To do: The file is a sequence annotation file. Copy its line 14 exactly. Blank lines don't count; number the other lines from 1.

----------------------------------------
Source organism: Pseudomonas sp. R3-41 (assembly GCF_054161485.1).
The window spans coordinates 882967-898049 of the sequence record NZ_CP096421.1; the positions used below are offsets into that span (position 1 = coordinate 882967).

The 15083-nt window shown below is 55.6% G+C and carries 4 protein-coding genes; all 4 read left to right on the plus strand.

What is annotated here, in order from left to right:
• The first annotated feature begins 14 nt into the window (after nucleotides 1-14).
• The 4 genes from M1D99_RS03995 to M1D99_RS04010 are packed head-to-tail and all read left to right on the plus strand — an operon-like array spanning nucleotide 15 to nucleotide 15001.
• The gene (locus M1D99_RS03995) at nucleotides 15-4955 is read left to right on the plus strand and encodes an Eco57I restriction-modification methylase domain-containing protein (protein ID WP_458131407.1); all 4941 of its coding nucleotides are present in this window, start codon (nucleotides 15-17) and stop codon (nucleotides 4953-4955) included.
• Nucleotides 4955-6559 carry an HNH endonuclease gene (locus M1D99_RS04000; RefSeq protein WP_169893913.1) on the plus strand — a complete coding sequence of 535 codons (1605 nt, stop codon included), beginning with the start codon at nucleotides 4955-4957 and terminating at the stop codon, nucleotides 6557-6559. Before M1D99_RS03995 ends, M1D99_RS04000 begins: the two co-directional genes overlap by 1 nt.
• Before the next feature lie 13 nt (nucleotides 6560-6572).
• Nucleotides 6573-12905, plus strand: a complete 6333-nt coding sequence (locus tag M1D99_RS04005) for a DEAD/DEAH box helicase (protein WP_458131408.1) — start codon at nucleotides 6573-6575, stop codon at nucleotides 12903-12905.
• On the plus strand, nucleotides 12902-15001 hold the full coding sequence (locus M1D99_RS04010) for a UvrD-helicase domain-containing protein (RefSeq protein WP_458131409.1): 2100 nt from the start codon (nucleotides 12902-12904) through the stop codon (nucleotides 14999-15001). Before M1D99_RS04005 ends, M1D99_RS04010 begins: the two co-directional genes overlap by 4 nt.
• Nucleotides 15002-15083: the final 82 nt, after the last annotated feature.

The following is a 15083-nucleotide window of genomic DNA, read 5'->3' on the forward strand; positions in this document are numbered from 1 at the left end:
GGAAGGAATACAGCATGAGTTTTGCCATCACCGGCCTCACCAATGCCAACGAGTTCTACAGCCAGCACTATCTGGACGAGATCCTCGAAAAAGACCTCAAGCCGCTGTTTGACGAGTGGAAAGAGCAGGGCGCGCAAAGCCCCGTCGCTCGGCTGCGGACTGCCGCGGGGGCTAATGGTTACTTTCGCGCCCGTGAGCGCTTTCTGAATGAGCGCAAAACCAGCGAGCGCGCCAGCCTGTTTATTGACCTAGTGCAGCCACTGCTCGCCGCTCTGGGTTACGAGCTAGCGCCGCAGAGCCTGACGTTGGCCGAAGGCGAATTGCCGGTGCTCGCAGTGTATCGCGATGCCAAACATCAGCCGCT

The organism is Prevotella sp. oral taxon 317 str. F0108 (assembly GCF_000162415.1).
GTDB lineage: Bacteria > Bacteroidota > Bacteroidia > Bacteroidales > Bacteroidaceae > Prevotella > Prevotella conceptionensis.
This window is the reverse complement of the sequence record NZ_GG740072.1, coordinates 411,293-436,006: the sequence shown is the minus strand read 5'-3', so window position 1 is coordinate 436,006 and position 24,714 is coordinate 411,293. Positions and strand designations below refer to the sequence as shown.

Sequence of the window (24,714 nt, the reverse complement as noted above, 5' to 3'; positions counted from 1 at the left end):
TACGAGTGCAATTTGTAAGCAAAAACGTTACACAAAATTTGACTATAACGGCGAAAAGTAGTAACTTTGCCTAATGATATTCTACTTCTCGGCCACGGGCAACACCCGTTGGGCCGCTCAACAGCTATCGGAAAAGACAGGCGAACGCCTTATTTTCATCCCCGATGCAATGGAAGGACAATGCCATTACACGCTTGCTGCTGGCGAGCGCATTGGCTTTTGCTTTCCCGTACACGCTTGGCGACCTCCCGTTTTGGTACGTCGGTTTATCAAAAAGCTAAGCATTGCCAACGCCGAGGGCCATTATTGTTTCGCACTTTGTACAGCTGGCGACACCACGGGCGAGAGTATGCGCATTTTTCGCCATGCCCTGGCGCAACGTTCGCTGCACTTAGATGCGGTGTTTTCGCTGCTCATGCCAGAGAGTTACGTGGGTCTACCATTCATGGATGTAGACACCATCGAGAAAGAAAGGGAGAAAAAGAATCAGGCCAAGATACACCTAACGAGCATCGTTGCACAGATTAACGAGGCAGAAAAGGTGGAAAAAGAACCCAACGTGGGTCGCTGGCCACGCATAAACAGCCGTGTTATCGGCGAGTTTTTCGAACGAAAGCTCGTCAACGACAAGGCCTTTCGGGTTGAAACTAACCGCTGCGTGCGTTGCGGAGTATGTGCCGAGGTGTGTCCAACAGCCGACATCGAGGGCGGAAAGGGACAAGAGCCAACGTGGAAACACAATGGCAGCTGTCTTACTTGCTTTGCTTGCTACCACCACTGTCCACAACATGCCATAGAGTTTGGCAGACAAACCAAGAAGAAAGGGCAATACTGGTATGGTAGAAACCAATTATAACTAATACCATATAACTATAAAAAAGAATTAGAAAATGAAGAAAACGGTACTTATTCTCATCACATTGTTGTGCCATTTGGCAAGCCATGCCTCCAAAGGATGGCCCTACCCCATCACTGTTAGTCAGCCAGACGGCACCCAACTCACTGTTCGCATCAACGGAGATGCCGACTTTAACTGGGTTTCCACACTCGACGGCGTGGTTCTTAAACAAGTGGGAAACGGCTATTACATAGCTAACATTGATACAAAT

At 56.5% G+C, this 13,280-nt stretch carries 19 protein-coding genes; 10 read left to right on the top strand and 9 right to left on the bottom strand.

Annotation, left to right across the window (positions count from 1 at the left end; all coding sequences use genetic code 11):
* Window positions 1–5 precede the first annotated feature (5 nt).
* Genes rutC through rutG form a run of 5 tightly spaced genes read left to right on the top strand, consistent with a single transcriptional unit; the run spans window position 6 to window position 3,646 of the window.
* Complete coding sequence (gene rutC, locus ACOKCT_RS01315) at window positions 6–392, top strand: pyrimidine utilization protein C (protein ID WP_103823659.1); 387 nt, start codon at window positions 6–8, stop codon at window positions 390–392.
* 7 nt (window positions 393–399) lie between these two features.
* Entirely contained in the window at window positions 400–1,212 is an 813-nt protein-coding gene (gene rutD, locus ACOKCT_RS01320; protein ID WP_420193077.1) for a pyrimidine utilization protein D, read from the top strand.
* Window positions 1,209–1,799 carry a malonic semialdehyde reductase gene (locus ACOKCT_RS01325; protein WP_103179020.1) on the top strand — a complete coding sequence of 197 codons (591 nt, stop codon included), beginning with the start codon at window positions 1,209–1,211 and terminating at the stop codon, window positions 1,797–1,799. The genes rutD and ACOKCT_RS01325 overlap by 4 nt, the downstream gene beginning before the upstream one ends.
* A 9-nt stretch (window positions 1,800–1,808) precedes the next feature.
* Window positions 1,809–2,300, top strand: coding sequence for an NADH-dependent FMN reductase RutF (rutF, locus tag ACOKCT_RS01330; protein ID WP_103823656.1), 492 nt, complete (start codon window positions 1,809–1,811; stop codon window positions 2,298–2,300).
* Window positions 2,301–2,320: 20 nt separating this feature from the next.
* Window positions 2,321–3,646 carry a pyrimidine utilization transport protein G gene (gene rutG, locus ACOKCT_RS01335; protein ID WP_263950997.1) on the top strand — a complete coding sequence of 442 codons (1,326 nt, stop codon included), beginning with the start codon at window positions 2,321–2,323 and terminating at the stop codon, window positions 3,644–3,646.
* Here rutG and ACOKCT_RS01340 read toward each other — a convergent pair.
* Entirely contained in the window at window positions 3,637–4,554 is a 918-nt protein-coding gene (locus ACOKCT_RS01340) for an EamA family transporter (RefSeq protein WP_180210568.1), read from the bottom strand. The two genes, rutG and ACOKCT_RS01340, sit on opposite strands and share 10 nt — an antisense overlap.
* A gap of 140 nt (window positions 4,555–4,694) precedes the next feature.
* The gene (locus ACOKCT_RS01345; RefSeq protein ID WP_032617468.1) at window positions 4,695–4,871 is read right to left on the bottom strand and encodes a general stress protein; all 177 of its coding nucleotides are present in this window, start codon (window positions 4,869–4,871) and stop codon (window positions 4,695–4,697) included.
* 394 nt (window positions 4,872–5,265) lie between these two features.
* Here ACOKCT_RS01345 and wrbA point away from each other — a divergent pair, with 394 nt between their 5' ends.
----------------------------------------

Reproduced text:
GGAAGGAATACAGCATGAGTTTTGCCATCACCGGCCTCACCAATGCCAACGAGTTCTACAGCCAGCACTATCTGGACGAGATCCTCGAAAAAGACCTCAAGCCGCTGTTTGACGAGTGGAAAGAGCAGGGCGCGCAAAGCCCCGTCGCTCGGCTGCGGACTGCCGCGGGGGCTAATGGTTACTTTCGCGCCCGTGAGCGCTTTCTGAATGAGCGCAAAACCAGCGAGCGCGCCAGCCTGTTTATTGACCTAGTGCAGCCACTGCTCGCCGCTCTGGGTTACGAGCTAGCGCCGCAGAGCCTGACGTTGGCCGAAGGCGAATTGCCGGTGCTCGCAGTGTATCGCGATGCCAAACATCAGCCGCT